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Members of the Committee of Inquiry into Emission Measurements in the Automotive Sector (EMIS) concluded the first cluster of hearings where representatives of various academic institutes, trade associations and non-governmental organisations shared their expertise on measuring and reducing car emissions. Committee will now focus on car manufacturers and parts suppliers, and former and current EU Commissioners with several hearings each week up until and immediately after the summer break.

Since its constituent meeting on 2 March, EMIS held 7 meetings with 29 hours of hearings of 20 participants who also submitted in advance their answers to approximately 200 questions. Besides, committee commissioned a study on the legal obligations relating to emission measurement in the EU automotive sector, which was provided via the European Parliament department on economic and scientific policy.


Furthermore, EMIS requested from the Joint Research Centre (JRC) all documents related to the work and studies conducted as of 2005 by the JRC Institute for Energy and Transport on the measurement of vehicle emissions, in particular those addressing the question of NOx emission measurement discrepancies, as well as on the question of defeat devices, including all communications including letters and emails regarding this matter.


In addition, the committee also requested from the Commission all documentation related to the activities of various expert groups such as the Technical Committee on Motor vehicles (TCMV), the working group on real driving emissions of light duty vehicles (RDE-LDV), the Type- Approval Authorities Expert Group (TAAEG) and the CARS 21 High Level Group, as well as any formal and informal correspondence between the Commission and the European Automobile Manufacturers Association (ACEA).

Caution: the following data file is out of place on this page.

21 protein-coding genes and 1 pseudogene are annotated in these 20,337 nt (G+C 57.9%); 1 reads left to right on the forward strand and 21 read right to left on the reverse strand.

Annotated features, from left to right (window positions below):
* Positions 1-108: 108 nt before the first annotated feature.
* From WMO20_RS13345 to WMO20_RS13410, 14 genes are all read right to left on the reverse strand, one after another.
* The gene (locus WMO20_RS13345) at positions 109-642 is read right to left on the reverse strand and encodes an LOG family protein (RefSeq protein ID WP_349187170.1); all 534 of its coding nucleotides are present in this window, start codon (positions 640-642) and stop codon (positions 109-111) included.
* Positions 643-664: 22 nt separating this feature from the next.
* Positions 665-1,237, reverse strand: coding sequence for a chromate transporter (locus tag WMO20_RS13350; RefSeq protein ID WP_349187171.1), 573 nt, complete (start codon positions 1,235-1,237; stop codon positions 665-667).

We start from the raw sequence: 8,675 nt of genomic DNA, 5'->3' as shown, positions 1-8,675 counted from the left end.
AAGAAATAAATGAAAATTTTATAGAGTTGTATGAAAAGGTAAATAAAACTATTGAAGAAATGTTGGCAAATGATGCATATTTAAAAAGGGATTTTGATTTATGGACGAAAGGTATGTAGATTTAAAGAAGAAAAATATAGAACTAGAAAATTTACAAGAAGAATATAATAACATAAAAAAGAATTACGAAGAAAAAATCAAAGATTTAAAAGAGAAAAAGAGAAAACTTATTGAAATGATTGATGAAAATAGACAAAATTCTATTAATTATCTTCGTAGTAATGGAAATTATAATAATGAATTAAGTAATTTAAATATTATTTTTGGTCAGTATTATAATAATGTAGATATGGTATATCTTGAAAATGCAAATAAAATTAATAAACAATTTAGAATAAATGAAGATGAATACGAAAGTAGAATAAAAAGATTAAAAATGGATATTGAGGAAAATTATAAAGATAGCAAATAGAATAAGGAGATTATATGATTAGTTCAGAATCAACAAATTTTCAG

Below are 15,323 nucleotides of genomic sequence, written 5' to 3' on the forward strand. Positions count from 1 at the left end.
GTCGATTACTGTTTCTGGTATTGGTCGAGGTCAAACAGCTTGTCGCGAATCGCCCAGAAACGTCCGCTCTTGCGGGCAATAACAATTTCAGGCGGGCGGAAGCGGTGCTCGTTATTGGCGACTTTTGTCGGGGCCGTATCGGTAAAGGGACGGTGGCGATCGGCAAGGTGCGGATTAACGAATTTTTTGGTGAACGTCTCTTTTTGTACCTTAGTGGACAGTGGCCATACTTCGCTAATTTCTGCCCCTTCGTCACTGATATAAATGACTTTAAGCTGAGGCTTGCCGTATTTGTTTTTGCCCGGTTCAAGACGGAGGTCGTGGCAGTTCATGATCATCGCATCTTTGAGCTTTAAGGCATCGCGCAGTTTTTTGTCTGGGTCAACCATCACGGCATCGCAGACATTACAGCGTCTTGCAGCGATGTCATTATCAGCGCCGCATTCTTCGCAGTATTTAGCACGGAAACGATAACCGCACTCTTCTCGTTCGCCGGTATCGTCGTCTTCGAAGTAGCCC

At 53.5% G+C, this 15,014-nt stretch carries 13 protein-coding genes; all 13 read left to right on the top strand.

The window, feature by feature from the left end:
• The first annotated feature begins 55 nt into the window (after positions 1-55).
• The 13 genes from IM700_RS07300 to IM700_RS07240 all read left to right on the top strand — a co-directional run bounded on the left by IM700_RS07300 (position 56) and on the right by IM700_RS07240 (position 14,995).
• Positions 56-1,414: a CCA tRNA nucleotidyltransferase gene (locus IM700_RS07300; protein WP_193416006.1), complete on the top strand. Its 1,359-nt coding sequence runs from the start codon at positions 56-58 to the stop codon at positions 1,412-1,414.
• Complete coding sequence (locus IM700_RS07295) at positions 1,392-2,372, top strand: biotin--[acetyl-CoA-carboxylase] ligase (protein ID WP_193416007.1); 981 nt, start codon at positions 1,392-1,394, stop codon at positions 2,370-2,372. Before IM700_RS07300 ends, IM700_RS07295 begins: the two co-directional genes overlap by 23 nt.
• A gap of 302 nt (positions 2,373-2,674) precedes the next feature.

More than 2 months later Members still haven't received a substantial part of them as the Commission is imposing on them the signature of a solemn declaration of non-disclosure, which is required only for classified information. This goes against the Framework Agreement between European Parliament and the Commission. All 28 Member States have already given their consent to share these documents with EMIS, without requiring a solemn declaration.


Next in the hot seat - car manufacturers and Commissioners


Just before the summer break a "triple bill" of EMIS committee hearings will take place on Wednesday, 13 and Thursday, 14 July. On Wednesday morning, members will first vote on their interim report, drafted by co- rapporteurs Pablo Zalba Bidegain (EPP, ES) and Gerben-Jan Gerbrandy (ALDE, NL), which is a summary of committee's activities of thus far and outlines the working programme for the second half of its one-year mandate.


Immediately after the votes hearings of Gaspar Gascon Abellan, executive vice-president of Renault Group in charge of engineering, and of Ulrich Eichhorn, chief technology officer of the Volkswagen Group will take place.


Next morning Paul Greening, emission and fuels director at the European Automobile Manufacturers' Association (ACEA) will answer to members' questions, followed by representatives of Mitsubishi Motors Corporation.


In the afternoon first of the invited politicians, Stavros Dimas, Commissioner for the Environment from 2004 to 2010 will have the opportunity to explain to the Committee how the legislative proposals on cutting car emissions were prepared during his mandate.


Günter Verheugen, Commissioner for Industry and Entrepreneurship from 2004 to 2010, another invitee who was also scheduled to testify on Thursday, has declined to participate despite interventions from EMIS Chair Kathleen Van Brempt and EP President Martin Schulz. Nevertheless, Committee keeps a free time slot for an hour and half hearing in case Mr Verheugen will change his mind.


Hearings of 13 and 14 July will be public and webstreamed as is the usual practice for all EMIS meetings.

You can find additional information next to the text and on Committee website.


Disclaimer: this is an informal message intended to help journalists covering the work of the European Parliament. It is neither an official press release nor a comprehensive record of proceedings.